The Great Panic of 1873 set in motion unprecedented economic hardships in the United States. Railroads experienced some of the hardest economic hits after tremendous expansion. On July 11th, 1877 the Baltimore & Ohio Railroad company announced a ten cent wage reduction of all officers and employees. Animosity and tension grew quickly among B&O railroad workers in Martinsburg, WV. Three days later, on July 14th, 1877, B&O railroad employees kicked off the first national labor strike in United States history. Railroad workers in Martinsburg created a blockade allowing no train cars to leave the newly rebuilt roundhouses. The mayor of Martinsburg tried to quell the angry mob but had no success. John W. Garret, the CEO of B&O, contacted West Virginia’s governor for support of federal involvement. President Hayes authorized the use of federal troops to end the strike. The presence of federal troops did not dissuade the strikers. Though the strike by Martinsburg railroad workers was short lived their exploits acted as the first domino in a long chain of dissention. The first national labor strike spread from Martinsburg to Pennsylvania, Ohio, Illinois, and St. Louis.
By 1873, when the Great Panic brought about economic
despair the United States was still trying to heal from the Civil War. The
implementation of Congressional Reconstruction attempted to reunify the
country. However, tensions still existed, but a new horizon of difficulties
brewed in the labor industry. The Great Panic of 1873 was a global depression
that affected many nations. The United States felt the impact from the railroad
industry that bottomed out. Resulting from this B&O CEO, John W. Garret
announced a wage reduction for all employees and officers employed by the
company. B&O railroad employees in Martinsburg, West Virginia angered by
another pay cut went on strike.
The train yards in Martinsburg were destroyed during
the Civil War and rebuilt from 1866 to 1872. Martinsburg sustained considerable
damage during the war but recovered through Reconstruction. The Baltimore &
Ohio Company had finished the roundhouses one year before the Great Panic of
1873 trampled the country. The railroad workers in Martinsburg kicked off their
strike two days after the announcement of another pay cut. The disruption of train
departures led to the mayor sending local militias to aid the Martinsburg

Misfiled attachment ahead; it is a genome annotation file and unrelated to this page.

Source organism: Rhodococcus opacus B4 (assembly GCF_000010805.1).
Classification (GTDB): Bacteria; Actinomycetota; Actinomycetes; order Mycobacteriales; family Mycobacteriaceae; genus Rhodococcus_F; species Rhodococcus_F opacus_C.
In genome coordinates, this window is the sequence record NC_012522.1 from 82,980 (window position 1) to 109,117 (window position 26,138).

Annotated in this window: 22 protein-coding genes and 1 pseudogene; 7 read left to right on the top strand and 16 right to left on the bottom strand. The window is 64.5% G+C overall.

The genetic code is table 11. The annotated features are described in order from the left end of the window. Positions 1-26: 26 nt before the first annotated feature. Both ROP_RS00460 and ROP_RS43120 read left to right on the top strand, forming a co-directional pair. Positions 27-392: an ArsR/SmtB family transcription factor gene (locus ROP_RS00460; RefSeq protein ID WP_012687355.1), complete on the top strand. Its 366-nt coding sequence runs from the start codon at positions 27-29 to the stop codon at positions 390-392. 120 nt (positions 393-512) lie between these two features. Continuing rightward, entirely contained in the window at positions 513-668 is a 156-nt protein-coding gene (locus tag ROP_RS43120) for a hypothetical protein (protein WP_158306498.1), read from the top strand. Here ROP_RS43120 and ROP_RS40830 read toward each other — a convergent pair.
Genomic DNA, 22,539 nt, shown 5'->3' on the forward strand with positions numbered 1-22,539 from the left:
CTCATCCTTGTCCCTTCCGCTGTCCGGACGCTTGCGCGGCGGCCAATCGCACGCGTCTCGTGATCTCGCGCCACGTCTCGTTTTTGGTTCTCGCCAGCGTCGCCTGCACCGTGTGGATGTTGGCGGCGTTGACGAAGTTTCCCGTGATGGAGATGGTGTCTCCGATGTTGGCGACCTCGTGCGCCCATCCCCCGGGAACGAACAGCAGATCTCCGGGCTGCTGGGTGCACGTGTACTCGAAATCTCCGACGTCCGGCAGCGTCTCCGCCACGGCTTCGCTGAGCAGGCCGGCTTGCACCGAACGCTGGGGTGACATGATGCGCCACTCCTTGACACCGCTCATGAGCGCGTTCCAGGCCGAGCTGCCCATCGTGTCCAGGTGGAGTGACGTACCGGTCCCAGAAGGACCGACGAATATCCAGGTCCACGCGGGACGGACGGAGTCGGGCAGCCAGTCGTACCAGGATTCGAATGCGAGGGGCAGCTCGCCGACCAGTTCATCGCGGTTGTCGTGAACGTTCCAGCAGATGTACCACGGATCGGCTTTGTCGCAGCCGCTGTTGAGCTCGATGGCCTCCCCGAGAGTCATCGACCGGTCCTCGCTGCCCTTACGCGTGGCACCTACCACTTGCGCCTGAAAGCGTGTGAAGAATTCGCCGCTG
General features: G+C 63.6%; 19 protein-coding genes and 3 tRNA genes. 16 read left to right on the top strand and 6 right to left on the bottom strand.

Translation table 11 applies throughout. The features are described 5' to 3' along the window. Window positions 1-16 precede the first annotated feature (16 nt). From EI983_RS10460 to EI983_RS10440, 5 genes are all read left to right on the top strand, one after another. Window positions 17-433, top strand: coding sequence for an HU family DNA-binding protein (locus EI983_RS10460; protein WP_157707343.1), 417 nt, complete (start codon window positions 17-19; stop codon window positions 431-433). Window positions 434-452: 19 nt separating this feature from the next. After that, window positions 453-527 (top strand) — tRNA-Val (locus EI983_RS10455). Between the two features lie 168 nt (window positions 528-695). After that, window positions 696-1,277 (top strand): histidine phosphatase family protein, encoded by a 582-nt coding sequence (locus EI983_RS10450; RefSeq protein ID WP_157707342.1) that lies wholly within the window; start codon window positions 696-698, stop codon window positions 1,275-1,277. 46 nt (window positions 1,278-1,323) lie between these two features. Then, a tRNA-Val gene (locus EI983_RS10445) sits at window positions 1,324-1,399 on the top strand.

Police. The militia and police did not dissuade the strikers from disrupting
train departures. Eventually, John W. Garret contacted the governor pleading
for federal troops to suppress the strike due to the police force and militia’s
refusal to open fire against the strikers. Strikers were supported by the
community and a July 24th article from the Martinsburg Statesmen reinforced the
community support of the strikers.
The Martinsburg Statesmen article stresses the lack
of violence caused by the strike as was portrayed in the Baltimore Sun and
other newspapers from surrounding states. The article goes on to describe the
morale of the strikers while stating scandalous business practice from the
B&O Railroad Company. The strike that started in Martinsburg escalated to
Maryland, Pennsylvania, Ohio, Illinois, and California. Strikes in each of
these states witnessed diverse groups of people unified against the railroad
industry. Laborers, men, women, foreign, black and white, rallied together
showing support for the strikes. The media’s reaction to the strikes according
to historian Troy Rondinone adopted a war-time style of reporting learned from
the Civil War. “During the Great Railroad Strike, newspapers emphasized several
things---the organization of the strikers, the extensive degree of disorder and
violence, and (often in editorial sections) the real potential for revolution
or social catastrophe.” (Rondinone 398).
The Railroad Strike of 1877 lasted for 45 days ending with lackluster
results. However, the conscious minds of Americans witnessed the birth of a
long struggle between labor and capital.